My impression of Michael Young this year has been that he is much better hitting third, and the team is much better with him hitting third. Looking at the team first, he batted third from Opening Day until April 26, when the team was 8-13 (.381). From then until June 8 he batted second, and the team went 22-39 (.361). Slight advantage to batting third. Then Tex got hurt, and Young went back to third, and the team went 16-11 (.593), a much better performance at third. Then Tex came back, Young went back to second, and the team is 4-5 (.444). Overall, .500 at third, .371 at second. The cynics would actually say the team was much better when Tex was on the DL, which would point to Tex being the culprit and pave the way for him to be traded since he’s only hurting the team.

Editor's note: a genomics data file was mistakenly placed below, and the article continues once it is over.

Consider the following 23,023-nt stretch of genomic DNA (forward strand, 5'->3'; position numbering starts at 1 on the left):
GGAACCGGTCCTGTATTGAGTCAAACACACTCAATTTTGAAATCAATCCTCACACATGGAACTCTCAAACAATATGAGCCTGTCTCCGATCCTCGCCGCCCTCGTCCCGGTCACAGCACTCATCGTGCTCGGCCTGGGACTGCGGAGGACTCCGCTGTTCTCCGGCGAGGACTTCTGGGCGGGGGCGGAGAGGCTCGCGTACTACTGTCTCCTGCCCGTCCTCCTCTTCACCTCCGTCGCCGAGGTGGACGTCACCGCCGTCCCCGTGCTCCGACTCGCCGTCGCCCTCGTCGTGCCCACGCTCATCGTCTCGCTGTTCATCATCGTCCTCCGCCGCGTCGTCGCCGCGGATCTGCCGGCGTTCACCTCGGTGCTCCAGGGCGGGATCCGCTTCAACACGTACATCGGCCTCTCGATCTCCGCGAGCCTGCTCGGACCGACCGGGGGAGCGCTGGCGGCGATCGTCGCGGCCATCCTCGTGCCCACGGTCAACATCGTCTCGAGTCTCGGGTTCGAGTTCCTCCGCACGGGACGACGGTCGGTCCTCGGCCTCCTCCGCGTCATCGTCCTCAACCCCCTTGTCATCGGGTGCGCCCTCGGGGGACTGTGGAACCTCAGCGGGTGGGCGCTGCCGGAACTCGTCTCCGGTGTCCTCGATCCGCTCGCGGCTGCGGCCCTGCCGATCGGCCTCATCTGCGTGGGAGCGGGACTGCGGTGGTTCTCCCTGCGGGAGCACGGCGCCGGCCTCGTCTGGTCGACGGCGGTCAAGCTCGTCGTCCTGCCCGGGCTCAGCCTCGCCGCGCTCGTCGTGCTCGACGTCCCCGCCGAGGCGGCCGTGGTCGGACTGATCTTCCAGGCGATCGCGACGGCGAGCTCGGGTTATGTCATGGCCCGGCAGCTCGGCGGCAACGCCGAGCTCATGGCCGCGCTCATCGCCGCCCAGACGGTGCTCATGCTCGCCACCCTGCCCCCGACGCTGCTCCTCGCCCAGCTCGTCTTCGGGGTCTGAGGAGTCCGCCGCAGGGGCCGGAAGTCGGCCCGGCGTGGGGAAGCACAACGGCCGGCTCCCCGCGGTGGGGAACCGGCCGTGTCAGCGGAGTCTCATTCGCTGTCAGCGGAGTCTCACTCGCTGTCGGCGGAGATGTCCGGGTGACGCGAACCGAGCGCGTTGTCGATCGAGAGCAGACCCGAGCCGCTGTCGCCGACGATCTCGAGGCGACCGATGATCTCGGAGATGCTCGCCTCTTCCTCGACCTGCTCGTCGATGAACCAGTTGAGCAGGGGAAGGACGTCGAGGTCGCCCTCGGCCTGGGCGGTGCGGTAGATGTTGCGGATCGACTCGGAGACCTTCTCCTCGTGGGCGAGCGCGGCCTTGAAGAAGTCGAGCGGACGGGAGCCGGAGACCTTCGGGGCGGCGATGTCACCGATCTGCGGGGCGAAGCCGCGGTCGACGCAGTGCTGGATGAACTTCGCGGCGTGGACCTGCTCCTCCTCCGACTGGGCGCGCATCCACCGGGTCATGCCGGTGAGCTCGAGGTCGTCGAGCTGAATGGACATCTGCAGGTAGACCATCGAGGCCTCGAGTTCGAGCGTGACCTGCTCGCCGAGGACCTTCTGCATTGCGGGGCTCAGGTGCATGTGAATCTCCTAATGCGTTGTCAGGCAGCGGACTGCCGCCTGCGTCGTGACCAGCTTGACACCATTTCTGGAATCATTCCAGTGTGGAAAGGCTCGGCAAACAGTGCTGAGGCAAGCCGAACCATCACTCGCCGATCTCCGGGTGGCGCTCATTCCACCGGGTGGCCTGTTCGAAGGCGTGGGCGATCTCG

But turning to Michael Young’s splits, we see something odd.  When hitting second, he has a .835 OPS, but when hitting third, it’s .643.  We find that the team was better when he was worse!  That makes no sense at all, since he is supposed to be the centerpiece of the team.  Could it be that the rest of the team improved, to cover for his lack of performance?  Could it be that when hitting second, he had Tex behind him to protect him, but when hitting third it was mostly Sosa while Tex was out, and Sosa is no longer protecting anyone so they could pitch around Michael without any problems?  I don’t know, but I’d rather have a winning team than a producing Michael Young, if I had to choose one over the other.  Of course, in general you’d say they would go hand in hand.  Either way, I cringe every time I see Michael hitting second, or worse Michael hitting third and some piece of trash like Jerry Hairston killing us in the two spot while Marlon Byrd rots away at five or six.  The lineup should begin Lofton, Byrd, Young, Teixeira, or at least until some of those parts get traded.  Given all his time in Oakland, you’d think Ron would have paid attention to things like OPS, optimal lineup strategy, heck even how bad the sacrifice bunt is for a team, but he seems to have thrown all those things out the window.  Heck, he even batted Ramon Vazquez leadoff, which is kind of like saying “okay, we’ll give you the first out for free”.